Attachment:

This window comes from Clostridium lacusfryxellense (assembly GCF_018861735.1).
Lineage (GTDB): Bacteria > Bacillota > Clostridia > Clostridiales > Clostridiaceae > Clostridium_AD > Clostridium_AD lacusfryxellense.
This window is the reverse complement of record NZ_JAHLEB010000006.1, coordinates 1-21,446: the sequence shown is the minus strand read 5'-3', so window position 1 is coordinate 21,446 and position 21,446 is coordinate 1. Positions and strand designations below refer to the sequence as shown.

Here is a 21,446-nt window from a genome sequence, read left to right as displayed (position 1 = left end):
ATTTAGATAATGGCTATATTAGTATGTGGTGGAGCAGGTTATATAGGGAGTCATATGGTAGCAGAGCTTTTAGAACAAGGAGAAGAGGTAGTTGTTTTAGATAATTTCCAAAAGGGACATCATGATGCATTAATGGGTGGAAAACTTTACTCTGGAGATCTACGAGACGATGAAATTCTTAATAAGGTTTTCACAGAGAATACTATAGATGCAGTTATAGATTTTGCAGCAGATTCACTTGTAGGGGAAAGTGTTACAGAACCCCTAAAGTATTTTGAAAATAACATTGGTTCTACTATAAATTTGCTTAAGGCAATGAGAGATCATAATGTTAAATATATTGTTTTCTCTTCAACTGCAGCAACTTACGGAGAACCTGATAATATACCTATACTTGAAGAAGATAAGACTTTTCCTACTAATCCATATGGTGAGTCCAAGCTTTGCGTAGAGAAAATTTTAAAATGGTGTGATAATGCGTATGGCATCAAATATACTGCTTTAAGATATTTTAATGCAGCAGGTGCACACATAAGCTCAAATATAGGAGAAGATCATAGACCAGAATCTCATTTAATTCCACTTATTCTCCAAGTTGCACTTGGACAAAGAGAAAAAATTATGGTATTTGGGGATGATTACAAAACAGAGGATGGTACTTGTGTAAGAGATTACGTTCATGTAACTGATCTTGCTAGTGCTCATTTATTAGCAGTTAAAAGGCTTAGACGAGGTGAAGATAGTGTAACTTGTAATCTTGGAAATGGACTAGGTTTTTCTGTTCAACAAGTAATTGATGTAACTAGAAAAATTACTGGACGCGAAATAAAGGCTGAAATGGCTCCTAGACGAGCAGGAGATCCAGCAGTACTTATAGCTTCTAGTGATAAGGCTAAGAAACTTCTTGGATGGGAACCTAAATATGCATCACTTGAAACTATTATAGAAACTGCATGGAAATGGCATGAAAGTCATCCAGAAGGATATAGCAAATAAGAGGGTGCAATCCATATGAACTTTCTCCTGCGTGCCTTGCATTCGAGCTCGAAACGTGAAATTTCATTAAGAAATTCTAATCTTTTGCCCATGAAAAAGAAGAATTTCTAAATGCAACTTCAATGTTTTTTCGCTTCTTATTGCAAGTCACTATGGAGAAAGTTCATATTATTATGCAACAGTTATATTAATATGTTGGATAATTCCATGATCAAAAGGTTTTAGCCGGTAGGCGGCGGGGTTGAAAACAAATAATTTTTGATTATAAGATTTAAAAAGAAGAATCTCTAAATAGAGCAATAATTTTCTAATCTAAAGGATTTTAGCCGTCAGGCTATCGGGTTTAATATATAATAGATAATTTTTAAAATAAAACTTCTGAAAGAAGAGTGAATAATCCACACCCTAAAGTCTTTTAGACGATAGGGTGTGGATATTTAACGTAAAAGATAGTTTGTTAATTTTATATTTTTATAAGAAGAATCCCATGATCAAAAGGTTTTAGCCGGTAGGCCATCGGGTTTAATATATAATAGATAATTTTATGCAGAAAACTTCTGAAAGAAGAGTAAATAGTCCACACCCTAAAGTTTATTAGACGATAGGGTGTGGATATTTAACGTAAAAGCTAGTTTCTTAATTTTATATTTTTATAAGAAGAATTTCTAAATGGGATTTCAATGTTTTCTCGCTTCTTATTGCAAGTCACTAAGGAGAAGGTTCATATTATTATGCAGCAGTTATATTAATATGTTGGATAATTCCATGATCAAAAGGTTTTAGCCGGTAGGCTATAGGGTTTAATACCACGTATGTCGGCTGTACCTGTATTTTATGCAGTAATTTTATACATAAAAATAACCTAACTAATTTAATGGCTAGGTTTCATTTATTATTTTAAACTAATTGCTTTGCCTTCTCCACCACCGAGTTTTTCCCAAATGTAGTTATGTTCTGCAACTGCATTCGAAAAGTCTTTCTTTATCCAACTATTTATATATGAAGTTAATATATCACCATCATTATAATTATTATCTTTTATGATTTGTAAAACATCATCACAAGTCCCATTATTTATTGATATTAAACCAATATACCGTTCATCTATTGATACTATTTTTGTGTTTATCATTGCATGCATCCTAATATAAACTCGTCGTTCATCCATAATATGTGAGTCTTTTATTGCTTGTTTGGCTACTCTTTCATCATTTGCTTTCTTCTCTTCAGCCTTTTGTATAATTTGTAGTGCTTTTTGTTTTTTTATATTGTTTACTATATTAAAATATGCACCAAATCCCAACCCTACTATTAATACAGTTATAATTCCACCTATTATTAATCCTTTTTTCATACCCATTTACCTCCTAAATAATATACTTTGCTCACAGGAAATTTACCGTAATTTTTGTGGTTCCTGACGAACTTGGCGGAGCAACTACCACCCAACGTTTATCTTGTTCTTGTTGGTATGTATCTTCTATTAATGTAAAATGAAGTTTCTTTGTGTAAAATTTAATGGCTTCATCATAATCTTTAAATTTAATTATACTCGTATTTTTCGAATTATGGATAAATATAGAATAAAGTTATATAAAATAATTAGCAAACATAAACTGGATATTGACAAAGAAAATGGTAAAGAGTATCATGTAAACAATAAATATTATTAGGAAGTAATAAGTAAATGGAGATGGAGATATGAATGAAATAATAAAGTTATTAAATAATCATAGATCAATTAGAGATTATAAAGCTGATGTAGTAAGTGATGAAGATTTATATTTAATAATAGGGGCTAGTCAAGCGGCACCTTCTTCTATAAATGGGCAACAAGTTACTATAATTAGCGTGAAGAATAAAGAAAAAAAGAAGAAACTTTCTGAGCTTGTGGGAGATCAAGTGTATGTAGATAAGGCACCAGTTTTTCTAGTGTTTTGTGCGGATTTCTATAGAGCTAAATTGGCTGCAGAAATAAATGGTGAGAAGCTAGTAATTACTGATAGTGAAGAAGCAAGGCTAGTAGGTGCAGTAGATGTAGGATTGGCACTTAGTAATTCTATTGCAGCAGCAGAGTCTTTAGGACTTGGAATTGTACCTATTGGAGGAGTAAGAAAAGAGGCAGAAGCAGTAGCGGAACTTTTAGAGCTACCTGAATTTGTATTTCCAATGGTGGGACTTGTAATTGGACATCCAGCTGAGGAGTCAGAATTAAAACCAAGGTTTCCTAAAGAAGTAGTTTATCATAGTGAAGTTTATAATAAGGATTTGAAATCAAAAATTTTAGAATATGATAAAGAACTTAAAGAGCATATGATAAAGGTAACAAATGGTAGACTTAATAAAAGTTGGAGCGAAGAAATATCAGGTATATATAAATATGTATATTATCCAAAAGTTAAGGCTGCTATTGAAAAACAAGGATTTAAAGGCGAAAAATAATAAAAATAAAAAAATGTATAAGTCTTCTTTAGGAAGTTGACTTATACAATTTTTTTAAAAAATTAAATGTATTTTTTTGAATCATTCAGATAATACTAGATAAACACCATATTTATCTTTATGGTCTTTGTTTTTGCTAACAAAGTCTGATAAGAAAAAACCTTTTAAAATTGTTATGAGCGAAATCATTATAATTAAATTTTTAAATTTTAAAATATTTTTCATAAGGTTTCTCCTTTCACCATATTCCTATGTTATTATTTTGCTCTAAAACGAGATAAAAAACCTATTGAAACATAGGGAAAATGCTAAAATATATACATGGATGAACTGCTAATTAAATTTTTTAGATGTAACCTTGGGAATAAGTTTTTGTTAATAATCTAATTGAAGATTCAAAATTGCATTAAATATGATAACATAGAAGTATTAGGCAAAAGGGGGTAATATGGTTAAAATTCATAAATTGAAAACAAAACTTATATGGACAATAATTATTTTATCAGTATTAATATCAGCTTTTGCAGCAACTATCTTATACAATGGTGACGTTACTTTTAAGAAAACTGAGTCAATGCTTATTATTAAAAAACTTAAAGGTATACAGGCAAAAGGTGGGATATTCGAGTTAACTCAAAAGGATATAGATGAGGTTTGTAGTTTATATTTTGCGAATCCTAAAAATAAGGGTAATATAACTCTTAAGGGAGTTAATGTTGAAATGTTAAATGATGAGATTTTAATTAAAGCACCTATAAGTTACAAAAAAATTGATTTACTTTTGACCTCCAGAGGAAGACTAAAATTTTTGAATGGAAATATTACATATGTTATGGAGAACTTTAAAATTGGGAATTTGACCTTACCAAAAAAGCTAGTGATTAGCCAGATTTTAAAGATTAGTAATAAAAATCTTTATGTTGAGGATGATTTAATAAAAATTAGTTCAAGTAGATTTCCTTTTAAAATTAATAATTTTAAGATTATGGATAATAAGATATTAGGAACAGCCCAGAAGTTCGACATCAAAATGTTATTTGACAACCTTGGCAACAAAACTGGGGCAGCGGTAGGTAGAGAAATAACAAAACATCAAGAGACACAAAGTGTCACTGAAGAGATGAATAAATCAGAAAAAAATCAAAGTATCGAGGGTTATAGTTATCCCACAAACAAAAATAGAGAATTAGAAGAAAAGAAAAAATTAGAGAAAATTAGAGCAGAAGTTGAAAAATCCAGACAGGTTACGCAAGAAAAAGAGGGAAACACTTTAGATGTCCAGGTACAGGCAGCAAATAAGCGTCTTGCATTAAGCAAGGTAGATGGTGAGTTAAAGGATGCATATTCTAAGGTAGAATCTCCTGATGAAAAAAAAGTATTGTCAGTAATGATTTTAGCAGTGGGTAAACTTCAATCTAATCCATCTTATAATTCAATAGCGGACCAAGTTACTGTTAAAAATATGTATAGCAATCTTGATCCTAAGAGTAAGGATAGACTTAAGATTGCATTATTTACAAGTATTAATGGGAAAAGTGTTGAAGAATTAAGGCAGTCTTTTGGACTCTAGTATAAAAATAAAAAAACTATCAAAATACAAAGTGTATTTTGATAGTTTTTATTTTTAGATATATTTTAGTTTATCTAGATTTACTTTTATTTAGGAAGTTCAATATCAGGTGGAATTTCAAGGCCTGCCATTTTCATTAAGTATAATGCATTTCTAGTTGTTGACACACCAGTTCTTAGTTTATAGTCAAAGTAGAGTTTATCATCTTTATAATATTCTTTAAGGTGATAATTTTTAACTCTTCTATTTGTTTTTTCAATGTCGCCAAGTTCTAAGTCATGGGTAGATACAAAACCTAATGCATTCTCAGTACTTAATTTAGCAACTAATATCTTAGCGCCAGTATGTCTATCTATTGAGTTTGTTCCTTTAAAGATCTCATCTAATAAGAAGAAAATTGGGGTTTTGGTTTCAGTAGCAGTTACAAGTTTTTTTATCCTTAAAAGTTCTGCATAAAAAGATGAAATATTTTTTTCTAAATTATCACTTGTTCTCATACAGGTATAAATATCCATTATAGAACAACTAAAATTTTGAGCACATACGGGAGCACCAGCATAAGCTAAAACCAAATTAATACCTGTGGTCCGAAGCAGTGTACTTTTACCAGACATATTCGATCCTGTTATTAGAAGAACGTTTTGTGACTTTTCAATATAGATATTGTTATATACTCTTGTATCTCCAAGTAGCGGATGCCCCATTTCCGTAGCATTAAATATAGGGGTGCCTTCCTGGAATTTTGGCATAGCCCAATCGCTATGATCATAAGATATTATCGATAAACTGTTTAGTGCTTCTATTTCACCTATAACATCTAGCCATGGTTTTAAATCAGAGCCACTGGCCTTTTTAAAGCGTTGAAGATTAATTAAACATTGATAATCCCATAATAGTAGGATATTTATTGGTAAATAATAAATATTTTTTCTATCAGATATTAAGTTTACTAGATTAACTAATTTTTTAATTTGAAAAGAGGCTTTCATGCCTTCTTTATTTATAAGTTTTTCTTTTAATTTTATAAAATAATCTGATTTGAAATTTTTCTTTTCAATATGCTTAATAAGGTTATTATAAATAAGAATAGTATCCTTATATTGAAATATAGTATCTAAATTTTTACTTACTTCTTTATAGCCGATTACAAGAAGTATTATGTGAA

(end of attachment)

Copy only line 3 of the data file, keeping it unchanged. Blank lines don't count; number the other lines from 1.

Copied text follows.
This window is the reverse complement of record NZ_JAHLEB010000006.1, coordinates 1-21,446: the sequence shown is the minus strand read 5'-3', so window position 1 is coordinate 21,446 and position 21,446 is coordinate 1. Positions and strand designations below refer to the sequence as shown.